Once the density is attenuated in any way, the choice for customers is no longer whether they engage in direct exchange with the sources or intermediated exchange with brokers.  The choice becomes one of trading or not since, at less than the highest densities, not all sources will be known to all customer agents.  In this case, unless some expenditure constraint is  imposed on the customer agents, there is nothing to limit price.  Increasing rates of price inflation were indeed encountered in the 625-cell simulation but these obviously had no effect on the volume or stability of trade.

No attempt was made in these models to introduce price competition among brokers although the customer agents did positively endorse brokers they knew to be cheaper than others and, so, other things being equal,  would choose the brokers offering lower prices.  At the same time, they valued reliability – orders translating into deliveries – more highly the cheapness.

We conclude that, while price competition and low prices generally are doubtless important features of some systems (for example, real societies),  price competition is not a core consideration for the functioning of exchange processes in large systems.

4.2         The extent of intermediation

Demand satisfaction in all of the modelled markets was very largely a result of intermediated transactions.  In Figure 2, the time series in each case represents, from the bottom up, acquisitions of items by customers directly from sources and the total of satisfied demands.  The horizontal topmost line is total demand.  Evidently, in all cases direct acquisition from sources was negligible.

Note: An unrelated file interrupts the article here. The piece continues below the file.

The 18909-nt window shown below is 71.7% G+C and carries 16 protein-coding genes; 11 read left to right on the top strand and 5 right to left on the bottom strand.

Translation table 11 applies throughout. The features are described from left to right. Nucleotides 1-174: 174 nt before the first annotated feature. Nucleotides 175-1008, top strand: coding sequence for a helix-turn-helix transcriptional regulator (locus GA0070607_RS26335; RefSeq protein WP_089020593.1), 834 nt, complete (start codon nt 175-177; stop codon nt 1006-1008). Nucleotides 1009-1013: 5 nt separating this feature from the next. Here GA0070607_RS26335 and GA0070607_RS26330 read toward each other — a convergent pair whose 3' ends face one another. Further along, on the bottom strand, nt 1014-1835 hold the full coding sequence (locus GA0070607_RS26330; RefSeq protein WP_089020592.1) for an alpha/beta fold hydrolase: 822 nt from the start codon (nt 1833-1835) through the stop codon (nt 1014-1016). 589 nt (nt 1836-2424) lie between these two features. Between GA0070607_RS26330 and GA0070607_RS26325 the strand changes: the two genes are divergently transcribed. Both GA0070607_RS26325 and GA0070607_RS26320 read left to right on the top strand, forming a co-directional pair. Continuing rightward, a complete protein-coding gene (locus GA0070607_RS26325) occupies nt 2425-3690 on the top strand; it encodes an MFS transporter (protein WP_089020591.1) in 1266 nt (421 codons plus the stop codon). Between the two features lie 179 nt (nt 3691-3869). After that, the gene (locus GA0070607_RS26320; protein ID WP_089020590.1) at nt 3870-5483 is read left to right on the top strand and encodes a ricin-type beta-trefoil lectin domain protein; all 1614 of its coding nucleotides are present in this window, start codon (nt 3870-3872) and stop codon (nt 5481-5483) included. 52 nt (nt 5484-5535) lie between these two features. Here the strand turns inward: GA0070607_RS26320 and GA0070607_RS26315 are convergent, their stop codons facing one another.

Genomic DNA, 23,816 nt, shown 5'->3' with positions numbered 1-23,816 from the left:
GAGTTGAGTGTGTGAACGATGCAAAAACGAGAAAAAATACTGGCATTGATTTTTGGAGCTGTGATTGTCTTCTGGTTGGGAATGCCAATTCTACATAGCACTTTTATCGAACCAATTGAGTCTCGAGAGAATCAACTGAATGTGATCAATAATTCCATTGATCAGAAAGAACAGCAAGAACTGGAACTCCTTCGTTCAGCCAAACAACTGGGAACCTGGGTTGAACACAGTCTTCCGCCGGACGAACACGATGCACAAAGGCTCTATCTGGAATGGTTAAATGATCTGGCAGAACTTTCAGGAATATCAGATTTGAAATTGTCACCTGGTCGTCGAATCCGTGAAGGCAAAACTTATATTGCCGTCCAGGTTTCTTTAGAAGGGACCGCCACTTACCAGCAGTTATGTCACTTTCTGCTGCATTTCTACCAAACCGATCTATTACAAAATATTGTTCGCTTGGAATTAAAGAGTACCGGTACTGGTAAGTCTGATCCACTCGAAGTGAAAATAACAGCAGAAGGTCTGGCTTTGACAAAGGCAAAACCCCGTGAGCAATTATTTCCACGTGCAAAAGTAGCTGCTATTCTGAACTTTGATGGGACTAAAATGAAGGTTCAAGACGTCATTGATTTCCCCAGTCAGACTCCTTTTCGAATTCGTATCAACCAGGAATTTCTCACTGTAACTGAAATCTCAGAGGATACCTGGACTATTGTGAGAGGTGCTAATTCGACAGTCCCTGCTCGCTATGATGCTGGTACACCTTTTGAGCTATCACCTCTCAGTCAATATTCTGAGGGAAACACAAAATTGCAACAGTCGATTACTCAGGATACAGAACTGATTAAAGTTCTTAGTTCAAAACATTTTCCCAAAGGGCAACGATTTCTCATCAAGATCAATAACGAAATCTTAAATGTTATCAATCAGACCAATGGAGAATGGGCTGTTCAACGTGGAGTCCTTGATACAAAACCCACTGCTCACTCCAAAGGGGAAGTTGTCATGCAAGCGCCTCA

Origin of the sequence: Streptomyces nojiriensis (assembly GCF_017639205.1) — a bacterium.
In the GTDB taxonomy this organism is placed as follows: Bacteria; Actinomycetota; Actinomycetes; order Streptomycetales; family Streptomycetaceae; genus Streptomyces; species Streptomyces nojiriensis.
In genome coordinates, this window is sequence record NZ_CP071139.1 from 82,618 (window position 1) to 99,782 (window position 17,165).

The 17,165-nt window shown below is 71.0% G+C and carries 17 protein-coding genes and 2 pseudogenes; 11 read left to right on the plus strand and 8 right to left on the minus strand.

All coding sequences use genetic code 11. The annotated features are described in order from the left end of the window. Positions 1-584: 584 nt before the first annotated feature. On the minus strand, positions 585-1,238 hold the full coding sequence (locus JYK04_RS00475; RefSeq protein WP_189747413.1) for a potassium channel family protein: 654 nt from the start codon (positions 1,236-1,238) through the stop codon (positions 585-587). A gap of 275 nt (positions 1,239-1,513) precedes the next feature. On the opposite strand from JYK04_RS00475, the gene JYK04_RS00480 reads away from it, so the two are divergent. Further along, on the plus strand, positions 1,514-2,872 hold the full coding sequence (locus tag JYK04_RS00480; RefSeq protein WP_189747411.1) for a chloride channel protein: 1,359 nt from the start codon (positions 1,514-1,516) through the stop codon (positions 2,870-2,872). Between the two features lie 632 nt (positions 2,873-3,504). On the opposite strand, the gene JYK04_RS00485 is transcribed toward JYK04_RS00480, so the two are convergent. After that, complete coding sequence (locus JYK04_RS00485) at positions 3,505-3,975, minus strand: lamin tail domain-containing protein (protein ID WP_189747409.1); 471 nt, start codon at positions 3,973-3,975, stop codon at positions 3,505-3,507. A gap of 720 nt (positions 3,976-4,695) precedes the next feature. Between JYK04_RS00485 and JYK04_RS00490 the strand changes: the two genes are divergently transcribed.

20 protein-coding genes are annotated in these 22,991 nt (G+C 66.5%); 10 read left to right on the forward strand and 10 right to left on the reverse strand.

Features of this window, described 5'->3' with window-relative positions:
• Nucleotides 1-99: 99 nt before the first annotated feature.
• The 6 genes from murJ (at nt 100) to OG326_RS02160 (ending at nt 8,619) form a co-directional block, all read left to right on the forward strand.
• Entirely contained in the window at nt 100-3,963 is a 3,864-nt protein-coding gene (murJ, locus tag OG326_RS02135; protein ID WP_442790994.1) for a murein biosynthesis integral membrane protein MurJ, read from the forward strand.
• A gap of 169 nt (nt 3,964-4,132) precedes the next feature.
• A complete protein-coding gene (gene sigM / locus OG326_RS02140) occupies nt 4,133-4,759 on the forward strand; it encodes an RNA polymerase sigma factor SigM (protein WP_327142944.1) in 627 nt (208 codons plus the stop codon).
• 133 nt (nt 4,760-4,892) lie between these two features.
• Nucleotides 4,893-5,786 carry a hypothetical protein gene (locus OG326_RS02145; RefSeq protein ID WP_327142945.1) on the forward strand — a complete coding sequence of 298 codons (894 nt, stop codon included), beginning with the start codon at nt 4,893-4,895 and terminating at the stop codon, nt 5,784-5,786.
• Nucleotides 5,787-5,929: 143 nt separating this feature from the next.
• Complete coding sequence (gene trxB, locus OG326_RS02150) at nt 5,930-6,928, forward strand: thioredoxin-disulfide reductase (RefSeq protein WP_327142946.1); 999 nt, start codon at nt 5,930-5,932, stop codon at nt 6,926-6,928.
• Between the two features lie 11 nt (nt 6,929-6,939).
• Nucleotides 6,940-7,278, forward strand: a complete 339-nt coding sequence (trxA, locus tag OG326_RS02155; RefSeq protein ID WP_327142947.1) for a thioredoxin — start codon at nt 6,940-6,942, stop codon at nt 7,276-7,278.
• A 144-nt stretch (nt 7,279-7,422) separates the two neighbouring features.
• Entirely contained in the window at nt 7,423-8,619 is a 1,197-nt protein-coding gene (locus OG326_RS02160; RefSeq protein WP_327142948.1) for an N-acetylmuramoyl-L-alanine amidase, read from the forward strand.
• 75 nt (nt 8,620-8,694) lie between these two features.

In the most successful (most densely populated) market, intermediary agents were not on average very long lived and, as indicated in Figure 3, there were always a large number of  broker agents.

Because there was a stream of broker agents entering the market, each of them would attract demand enquires from and make supply offers first to agents within their visibility horizon and would communicate with increasingly distant customer agents as knowledge of their existence spread by word of mouth.  Consequently, their customers would tend to be relatively close to them.  This gives scope for a larger number of brokers to be active in a large system than in a small system (i.e. a system where every agent knows every other).  As is seen from figure 3, once the market became established, the effective system was marked by a gaggle of brokers.  The size distribution of these brokers (by sales volume) is the subject of section 4.4, following.


Fig. 3. Intermediaries’ sales volumes in a 25´25 (625 cell) grid


Fig. 4. Intermediaries’ sales obey the power law, in this case in the 50th cycle of a simulation run.

4.4      The power law distribution